Photoshop Blend Modes: Introduction and Basics

Posted by John Shaver on Dec 08, 2014 in
Photoshop Blend Modes: Introduction and Basics

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This series of tutorials is going to teach you how the different layer blend modes work in Photoshop.

In plain English, Photoshop blend modes affect the way layers interact with each other. Blend modes are one of the foundations of learning Photoshop and are an essential part of any workflow.

This article covers the basics you need to know about blend modes before moving on to the more advanced stuff.

What Are Blend Modes and Where Are They Found?

In simple terms, blend modes allow you to change the way that layers interact with each other. You can find the Blend Mode dropdown in the Layers panel.

You'll also find Blend Modes used in other areas throughout Photoshop, like within the Layer Style dialog. Each layer can have its own Blend Mode, and changing them is non-destructive, so you can edit them at any time without having to start over.

Examples of Blend Modes in Use

In the example below, you'll see two blue flourishes. The top on has a white background, while the bottom one does not, but they aren't quite what they seem.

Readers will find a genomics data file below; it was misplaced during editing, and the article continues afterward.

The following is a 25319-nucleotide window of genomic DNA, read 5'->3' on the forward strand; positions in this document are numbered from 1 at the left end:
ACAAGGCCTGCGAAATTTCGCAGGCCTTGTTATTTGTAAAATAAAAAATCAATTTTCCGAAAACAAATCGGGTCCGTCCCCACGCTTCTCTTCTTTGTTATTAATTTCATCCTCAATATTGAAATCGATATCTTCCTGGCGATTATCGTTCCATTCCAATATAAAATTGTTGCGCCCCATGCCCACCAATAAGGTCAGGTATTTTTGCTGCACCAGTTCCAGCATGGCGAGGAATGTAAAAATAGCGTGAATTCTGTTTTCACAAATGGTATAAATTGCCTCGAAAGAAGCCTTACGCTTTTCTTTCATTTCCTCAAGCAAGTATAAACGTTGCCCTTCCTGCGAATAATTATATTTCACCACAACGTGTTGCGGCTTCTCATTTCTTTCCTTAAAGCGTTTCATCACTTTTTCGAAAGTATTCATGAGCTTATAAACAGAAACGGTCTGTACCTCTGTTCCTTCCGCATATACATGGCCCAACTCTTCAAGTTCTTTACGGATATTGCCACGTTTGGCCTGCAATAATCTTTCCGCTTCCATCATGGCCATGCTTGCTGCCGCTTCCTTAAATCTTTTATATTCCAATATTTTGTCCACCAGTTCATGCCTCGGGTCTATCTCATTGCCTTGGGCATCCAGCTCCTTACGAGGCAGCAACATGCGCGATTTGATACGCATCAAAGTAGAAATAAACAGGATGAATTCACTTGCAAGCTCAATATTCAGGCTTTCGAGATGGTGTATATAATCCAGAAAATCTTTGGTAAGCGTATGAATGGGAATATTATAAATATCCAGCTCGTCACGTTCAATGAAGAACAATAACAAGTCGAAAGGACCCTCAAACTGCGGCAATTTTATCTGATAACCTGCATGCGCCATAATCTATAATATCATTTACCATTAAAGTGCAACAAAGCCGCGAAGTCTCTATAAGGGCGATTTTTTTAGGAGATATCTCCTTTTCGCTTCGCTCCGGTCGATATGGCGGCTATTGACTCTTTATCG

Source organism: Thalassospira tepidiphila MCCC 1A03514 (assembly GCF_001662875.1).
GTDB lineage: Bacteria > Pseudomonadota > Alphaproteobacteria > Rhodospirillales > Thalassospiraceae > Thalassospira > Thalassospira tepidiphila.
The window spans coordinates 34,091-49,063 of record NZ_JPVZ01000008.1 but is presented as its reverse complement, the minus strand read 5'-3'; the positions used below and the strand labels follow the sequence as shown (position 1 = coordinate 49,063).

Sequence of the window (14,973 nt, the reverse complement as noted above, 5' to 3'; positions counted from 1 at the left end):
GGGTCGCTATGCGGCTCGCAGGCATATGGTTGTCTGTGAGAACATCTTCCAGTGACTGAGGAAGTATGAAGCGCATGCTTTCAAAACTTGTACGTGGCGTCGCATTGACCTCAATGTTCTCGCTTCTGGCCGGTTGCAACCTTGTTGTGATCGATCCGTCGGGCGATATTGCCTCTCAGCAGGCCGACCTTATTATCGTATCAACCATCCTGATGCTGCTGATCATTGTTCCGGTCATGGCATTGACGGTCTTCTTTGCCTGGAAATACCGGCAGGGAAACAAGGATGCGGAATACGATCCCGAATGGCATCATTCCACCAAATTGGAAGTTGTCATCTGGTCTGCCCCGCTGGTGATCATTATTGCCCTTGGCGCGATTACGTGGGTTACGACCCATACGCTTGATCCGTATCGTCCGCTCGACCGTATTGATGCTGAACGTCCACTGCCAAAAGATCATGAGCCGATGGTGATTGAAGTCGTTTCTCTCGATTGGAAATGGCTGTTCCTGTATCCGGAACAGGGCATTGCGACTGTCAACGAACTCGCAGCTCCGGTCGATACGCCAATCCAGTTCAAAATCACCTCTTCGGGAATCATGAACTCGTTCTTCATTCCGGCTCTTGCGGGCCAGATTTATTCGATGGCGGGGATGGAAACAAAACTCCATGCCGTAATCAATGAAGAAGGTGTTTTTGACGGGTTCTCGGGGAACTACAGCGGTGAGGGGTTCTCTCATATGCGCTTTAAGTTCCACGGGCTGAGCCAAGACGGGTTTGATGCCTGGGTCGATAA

They are actually the exact same layer, but the Blend Mode for the bottom flourish has been set to Multiply, causing the white background to disappear. We'll get into the "why" of each Blend Mode in future articles.

Blend Mode Tips and Secrets

IMPORTANT: Pay attention, because below is one of the biggest secrets to mastering Blend Modes.

Blend Modes are used in conjunction with Layer Opacity and Fill to achieve certain effects. You'll find that you almost always get the best results when you adjust the Opacity when using any Blend Mode but Normal.

There are 8 Blend Modes that are effected differently when you adjust the Fill compared to the regular Layer Opacity. I'll go over that more in upcoming articles, but just keep that in mind if you decide to experiment on your own in the meantime.

The last thing to understand before jumping in is that each Blend Mode is part of a bigger set. You can how they're separated by dividing lines in the dropdown menu.

Some Blend Modes darken the image, some lighten it, others do both at once, and then there are the lesser known ones that do who knows what. Well, luckily for you, I know, and you'll find out in future articles.

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